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Supported Interacts

Supported / Partially Supported Interact Controls and Features

[X] Checkbox

[X] Input Box

[X] Input Grid

[A] Selector (Dropdown List, Button, Radio Button)

  • No multiple select (only single-item select)

[X] Button (New Interact Control)

  • Unlike the button selector, allows for a button to be pressed multiple times.
  • Unlike the button selector, user choice is not remembered, but is instead applied only once.

[X] Button Bar (New Interact Control)

  • Multiple grouped instances of the Button control

[X] Slider

  • Both continuous sliders and discrete sliders which iterate through values or objects in a list
  • Continuous sliders have a numerical input box which updates the slider / interact (to use, click on displayed slider value)

[X] Multi-Slider (New Interact Control)

  • Renders a set of either continuous or discrete sliders, each of which can take their own parameters. The value of the control is returned as a one-dimensional list with entries of the values of each slider.

[X] Color Picker

  • Currently only uses colorpicker (one of the Sage options).

[X] Autoguessing Syntax

[X] User defined-update parameters

  • Update button that can update an entire interact or only particular variables
  • Arbitrary variables can update other arbitrary variables

[X] Layouts

  • Users can specify order of controls and position relative to interact output

Using Interacts

An interact is defined using a function with the @interact decorator. Any time the output of the interact is requested, the function will run with arguments whose values are determined by the state of the interact controls.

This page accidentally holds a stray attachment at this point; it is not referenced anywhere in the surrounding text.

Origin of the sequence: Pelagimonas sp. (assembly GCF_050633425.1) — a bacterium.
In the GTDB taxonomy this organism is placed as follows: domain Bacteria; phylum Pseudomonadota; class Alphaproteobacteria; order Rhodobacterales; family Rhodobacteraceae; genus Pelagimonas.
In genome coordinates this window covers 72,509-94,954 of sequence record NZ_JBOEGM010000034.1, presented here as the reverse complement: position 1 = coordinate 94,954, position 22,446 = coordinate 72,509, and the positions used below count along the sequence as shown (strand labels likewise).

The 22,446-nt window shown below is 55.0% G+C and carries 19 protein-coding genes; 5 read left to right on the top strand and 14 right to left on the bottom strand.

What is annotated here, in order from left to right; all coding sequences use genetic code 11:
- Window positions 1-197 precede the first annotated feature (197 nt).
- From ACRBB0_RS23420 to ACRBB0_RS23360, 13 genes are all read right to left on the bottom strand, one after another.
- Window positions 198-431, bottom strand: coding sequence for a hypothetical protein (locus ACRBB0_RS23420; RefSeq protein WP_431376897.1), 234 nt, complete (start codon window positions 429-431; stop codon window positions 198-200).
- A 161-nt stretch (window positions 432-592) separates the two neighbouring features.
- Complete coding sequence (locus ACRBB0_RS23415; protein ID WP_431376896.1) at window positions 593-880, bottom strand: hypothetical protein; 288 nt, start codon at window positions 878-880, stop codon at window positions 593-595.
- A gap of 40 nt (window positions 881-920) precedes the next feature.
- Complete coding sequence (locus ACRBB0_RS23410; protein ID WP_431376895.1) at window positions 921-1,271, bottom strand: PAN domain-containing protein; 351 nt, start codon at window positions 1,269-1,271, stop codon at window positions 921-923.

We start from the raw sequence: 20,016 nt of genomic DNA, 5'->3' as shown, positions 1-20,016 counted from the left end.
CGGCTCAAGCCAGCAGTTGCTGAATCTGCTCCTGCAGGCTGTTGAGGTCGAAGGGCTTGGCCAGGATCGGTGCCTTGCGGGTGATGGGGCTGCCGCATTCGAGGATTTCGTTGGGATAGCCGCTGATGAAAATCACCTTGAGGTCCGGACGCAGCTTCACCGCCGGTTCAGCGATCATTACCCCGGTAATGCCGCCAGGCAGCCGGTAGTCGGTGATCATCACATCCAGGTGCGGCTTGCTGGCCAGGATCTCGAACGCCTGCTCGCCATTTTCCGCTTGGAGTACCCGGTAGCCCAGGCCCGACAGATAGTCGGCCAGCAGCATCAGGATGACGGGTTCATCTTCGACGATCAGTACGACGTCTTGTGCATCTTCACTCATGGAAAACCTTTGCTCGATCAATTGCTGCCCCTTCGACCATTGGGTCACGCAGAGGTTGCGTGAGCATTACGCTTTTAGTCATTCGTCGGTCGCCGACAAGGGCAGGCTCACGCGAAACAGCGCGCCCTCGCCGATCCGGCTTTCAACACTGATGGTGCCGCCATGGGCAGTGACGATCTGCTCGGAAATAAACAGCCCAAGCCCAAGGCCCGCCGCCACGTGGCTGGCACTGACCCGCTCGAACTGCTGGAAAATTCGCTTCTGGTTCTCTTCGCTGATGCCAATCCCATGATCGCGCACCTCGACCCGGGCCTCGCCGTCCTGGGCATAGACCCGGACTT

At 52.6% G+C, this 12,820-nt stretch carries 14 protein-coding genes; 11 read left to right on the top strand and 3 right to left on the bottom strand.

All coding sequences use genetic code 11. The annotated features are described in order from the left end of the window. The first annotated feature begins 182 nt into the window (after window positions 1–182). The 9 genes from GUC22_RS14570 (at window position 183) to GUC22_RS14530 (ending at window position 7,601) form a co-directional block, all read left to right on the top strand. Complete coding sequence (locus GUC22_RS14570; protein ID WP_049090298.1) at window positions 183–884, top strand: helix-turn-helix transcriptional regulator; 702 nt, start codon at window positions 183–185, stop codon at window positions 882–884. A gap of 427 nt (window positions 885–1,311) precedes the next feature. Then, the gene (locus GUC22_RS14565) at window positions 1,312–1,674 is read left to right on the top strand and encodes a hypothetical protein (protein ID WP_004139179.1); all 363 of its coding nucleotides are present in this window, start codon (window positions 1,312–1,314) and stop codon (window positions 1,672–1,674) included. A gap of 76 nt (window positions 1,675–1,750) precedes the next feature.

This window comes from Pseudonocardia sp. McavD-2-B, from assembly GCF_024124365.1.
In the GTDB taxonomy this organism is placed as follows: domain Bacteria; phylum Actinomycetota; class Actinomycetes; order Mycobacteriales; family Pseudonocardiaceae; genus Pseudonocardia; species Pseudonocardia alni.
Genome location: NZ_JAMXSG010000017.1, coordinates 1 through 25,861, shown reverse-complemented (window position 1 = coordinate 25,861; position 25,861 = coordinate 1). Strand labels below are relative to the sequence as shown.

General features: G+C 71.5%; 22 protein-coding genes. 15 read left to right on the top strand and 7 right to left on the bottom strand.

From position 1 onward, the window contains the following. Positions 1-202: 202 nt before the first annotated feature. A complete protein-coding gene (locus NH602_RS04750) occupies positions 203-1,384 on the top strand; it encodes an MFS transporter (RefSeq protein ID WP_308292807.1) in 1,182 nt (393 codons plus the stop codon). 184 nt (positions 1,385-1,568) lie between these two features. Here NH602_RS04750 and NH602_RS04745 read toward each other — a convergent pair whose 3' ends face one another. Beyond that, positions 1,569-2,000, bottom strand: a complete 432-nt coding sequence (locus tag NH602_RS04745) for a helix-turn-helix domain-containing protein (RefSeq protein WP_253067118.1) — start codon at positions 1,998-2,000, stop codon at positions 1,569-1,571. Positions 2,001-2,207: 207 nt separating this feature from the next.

The controls of an interact can be defined in two ways:

  • In the arguments of the :func:`~interact_sagecell.interact` function:

    @interact([("name1", control1), ("name2", control2)])
    def f(**kwargs):
  • In the arguments of the inner function:

    def f(name1=control1, name2=control2):

The names above are the names of the argument through which the inner function (here f) will be passed the value of the control. The controls are objects representing interact controls: either instances of subclasses of :class:`~interact_sagecell.InteractControl` (see :ref:`controls`) or objects using the :ref:`Autoguessing Syntax <autoguessing-syntax>`.

The following code (if run in Sage Mode) will generate two sliders with default configurations and print the sum of their values:

def f(a = slider(), b = slider()):
    print a + b

If Sage Mode is not enabled or if Sage libraries cannot be imported, the previous code must be prefaced with from interact_sagecell import * to run. Sage already reserves part of the user namespace (such as the decorator @interact), so the sagecell replaces the Sage decorator with its own version. In contrast, since the sagecell can also run and interpret stock python code, the goal is to avoid cluttering the user namespace, so the prefacing import statement must be explicit.